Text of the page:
typedef std::vector<thrust::complex<float>> ComplexVector;
};

template<Backend B> class Algorithm {

        typedef typename TypeTraits<B>::InputPointer InputPointer;
        typedef typename TypeTraits<B>::RealVector RealVector;
        typedef typename TypeTraits<B>::ComplexVector ComplexVector;

        public:
                RealVector scratch_buf;
                
                void process_input(InputPointer input);
};
  • 2
    Sounds like a perfect use case for template meta programming. Not sure if a single answer here can tell you everything you need to know about it to solve your problem, but it may be a good idea to get a copy of Modern C++ design and learn Policy based class design. – Doc Brown Sep 9 at 20:14
  • 2
    Yep, the easiest way is just to write both specializations of template <ComputeBackend> struct BackendTraits, each containing the appropriate types. – Useless Sep 9 at 20:56
  • Thanks! Based on these comments, the answer, and this other SO question (stackoverflow.com/questions/9984491/…), I edited with my solution. It's working nicely. – Sevag Sep 10 at 15:06
9

One possible solution is to use templates and move the CPU / GPU specific stuff into a traits class:

struct CPUBackendTraits {
    template <typename T>
    using vector_type = std::vector<T>;
};

struct GPUBackendTraits {
    template <typename T>
    using vector_type = thrust::device_vector<T>;
};

template <typename BackendTraits>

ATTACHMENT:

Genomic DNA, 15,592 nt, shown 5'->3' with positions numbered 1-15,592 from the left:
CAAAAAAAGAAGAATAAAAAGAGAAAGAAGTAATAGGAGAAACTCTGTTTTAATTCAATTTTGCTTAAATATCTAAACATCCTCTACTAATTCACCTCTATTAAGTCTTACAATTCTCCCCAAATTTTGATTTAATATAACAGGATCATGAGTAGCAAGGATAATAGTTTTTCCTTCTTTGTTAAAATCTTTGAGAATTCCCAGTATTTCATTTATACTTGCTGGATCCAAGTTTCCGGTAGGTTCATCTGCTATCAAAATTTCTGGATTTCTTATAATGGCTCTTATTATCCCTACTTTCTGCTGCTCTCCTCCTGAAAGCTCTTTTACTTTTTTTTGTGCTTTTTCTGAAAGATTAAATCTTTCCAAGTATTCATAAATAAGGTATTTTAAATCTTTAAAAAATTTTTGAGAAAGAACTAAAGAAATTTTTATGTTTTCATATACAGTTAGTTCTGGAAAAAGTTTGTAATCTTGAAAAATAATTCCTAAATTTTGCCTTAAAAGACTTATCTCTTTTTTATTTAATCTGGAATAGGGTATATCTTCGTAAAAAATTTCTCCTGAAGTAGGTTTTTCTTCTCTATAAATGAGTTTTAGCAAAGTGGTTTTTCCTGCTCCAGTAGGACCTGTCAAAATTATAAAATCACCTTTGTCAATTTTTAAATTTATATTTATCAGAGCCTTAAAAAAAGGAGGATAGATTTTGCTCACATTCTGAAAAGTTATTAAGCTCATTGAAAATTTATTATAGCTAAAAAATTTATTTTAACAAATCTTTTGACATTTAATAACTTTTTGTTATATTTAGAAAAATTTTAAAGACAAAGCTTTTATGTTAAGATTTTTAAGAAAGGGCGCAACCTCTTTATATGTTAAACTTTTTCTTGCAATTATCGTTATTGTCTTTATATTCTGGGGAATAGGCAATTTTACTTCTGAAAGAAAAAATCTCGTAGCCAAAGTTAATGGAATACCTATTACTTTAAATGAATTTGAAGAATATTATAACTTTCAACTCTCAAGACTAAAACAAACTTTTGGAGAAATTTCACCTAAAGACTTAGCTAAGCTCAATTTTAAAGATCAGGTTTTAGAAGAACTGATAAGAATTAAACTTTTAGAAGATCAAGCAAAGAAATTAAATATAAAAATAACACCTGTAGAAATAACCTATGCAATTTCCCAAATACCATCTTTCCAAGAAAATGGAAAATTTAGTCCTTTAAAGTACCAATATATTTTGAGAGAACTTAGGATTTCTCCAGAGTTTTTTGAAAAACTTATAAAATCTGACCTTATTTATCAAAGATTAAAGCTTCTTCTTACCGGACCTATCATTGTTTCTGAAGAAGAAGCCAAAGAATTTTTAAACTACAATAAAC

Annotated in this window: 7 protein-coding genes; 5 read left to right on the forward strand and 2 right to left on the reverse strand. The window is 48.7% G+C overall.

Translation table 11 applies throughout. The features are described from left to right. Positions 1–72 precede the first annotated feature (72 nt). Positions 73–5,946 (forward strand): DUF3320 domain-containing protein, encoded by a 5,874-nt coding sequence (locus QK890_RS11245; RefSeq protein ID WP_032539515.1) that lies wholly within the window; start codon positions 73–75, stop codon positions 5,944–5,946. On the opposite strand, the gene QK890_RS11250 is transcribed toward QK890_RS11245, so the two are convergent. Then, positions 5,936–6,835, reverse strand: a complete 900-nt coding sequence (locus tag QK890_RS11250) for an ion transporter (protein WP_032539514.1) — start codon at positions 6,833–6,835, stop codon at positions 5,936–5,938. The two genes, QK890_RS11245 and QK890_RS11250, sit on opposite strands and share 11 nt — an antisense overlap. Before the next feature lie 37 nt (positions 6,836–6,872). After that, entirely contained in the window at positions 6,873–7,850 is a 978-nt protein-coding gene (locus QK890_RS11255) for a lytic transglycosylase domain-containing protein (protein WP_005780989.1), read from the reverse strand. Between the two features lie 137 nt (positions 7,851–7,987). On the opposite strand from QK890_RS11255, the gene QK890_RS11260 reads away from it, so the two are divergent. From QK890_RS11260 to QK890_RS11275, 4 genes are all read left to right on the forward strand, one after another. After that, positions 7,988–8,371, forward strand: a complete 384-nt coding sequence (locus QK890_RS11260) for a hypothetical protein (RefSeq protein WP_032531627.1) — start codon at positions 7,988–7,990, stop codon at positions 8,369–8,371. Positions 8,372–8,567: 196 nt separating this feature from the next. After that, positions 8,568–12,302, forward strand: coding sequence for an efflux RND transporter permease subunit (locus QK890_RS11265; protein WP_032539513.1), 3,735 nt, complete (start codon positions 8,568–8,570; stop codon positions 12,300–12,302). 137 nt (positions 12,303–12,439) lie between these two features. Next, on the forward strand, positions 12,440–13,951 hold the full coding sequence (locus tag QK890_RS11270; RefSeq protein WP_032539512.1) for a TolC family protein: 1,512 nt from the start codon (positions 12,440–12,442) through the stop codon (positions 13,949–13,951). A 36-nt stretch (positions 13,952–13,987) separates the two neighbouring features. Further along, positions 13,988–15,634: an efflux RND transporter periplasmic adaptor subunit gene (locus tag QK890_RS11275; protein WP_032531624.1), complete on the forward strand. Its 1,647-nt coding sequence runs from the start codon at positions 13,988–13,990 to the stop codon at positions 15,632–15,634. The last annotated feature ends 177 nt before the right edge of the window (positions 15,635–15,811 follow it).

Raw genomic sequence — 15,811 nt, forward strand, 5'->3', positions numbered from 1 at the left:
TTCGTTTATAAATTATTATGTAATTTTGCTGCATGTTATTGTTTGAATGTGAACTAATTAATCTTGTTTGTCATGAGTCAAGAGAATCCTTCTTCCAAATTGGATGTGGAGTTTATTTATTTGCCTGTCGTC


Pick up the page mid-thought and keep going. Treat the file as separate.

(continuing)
struct Window {
    typename BackendTraits::vector_type<float> window{1.0, 2.0, 3.0};
};

template <typename BackendTraits>
class Algorithm {
    typename BackendTraits::vector_type<float> scratch_buf;
    Window<BackendTraits> window;

    Algorithm(std::size_t size) : scratch_buf(size, 0.f) {}

    void process_input(typename BackendTraits::vector_type<float>& input) {
        thrust::transform(input.begin(), input.end(), scratch_buf.begin(), some_functor());
    }
};

The typename BackendTraits:: prefix can be annoying, but it can be ommitted by adding the according typedef or using statement to the class.

In some cases, you may not only want to use different types, but also call different code. This can be done, for example, by adding the code as function to the traits class. However, using function overloads can sometimes be less confusing:

void do_something(std::vector<float>& input) {
    // do something std::vector specific
}

void do_something(thrust::vector<float>& input) {
    // do something thrust::vector specific
}

template <typename BackendTraits>
class Algorithm {
    void do_something_backend_specific() {
        typename BackendTraits::vector_type<float> buf = ...;
        // Call either std::vector or thrust::vector overload:
        do_something(buf);
    }
}

There are some advantages over an enum with conditionals:

  • Template programming allows you to use different types.
  • No need for if-else statements that choose the backend. Just pass the traits class around and everything automatically uses the same backend.
  • Adding new backends is simple, just add a new traits class.

Of course, there also some disadvantages:

  • Reading and writing template code can be harder than reading and writing code with concrete types.
  • All code is in templates, so if you want to use .cpp files for that code, you must add explicit template instantiations.
| improve this answer | |
  • Excellent, this is close to what I came up with after following the comments posted to my question. In fact I combined the enum and traits, by having a templated traits class based on an enum value. So I end up with "using AlgorithmGPU = Algorithm<Backend::GPU>", and inside the class, I use "typedef typename BackendTypeTraits<Backend>::RealVector RealVector". Something like that. – Sevag Sep 10 at 12:53